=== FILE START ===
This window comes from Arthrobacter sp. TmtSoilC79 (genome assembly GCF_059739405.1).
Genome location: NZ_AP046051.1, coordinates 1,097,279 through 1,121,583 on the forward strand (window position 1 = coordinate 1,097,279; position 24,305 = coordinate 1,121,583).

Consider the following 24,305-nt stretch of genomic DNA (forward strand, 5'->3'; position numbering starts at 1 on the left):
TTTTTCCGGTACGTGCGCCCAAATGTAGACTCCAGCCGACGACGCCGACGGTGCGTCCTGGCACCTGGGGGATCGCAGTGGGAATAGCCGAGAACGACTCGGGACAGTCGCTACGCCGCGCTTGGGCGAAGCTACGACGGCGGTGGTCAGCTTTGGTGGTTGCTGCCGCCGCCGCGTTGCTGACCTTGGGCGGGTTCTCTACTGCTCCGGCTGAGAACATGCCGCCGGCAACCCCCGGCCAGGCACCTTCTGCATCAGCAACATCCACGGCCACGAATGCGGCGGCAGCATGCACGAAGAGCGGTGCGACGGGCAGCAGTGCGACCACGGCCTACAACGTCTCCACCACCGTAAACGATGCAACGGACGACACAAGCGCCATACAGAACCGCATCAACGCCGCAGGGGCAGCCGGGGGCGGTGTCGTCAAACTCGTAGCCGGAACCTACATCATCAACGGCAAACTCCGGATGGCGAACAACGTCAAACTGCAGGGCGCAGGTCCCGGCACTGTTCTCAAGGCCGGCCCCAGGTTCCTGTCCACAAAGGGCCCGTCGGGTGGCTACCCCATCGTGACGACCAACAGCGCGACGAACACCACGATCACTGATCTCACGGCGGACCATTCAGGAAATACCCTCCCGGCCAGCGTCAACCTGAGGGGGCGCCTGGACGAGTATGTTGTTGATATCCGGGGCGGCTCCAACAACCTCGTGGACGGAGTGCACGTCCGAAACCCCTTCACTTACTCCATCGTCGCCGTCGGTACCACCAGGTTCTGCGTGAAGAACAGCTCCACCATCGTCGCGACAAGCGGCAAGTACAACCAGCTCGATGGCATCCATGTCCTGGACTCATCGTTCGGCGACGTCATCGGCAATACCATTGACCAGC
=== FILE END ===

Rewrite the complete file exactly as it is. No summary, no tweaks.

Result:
This window comes from Arthrobacter sp. TmtSoilC79 (genome assembly GCF_059739405.1).
Genome location: NZ_AP046051.1, coordinates 1,097,279 through 1,121,583 on the forward strand (window position 1 = coordinate 1,097,279; position 24,305 = coordinate 1,121,583).

Consider the following 24,305-nt stretch of genomic DNA (forward strand, 5'->3'; position numbering starts at 1 on the left):
TTTTTCCGGTACGTGCGCCCAAATGTAGACTCCAGCCGACGACGCCGACGGTGCGTCCTGGCACCTGGGGGATCGCAGTGGGAATAGCCGAGAACGACTCGGGACAGTCGCTACGCCGCGCTTGGGCGAAGCTACGACGGCGGTGGTCAGCTTTGGTGGTTGCTGCCGCCGCCGCGTTGCTGACCTTGGGCGGGTTCTCTACTGCTCCGGCTGAGAACATGCCGCCGGCAACCCCCGGCCAGGCACCTTCTGCATCAGCAACATCCACGGCCACGAATGCGGCGGCAGCATGCACGAAGAGCGGTGCGACGGGCAGCAGTGCGACCACGGCCTACAACGTCTCCACCACCGTAAACGATGCAACGGACGACACAAGCGCCATACAGAACCGCATCAACGCCGCAGGGGCAGCCGGGGGCGGTGTCGTCAAACTCGTAGCCGGAACCTACATCATCAACGGCAAACTCCGGATGGCGAACAACGTCAAACTGCAGGGCGCAGGTCCCGGCACTGTTCTCAAGGCCGGCCCCAGGTTCCTGTCCACAAAGGGCCCGTCGGGTGGCTACCCCATCGTGACGACCAACAGCGCGACGAACACCACGATCACTGATCTCACGGCGGACCATTCAGGAAATACCCTCCCGGCCAGCGTCAACCTGAGGGGGCGCCTGGACGAGTATGTTGTTGATATCCGGGGCGGCTCCAACAACCTCGTGGACGGAGTGCACGTCCGAAACCCCTTCACTTACTCCATCGTCGCCGTCGGTACCACCAGGTTCTGCGTGAAGAACAGCTCCACCATCGTCGCGACAAGCGGCAAGTACAACCAGCTCGATGGCATCCATGTCCTGGACTCATCGTTCGGCGACGTCATCGGCAATACCATTGACCAGC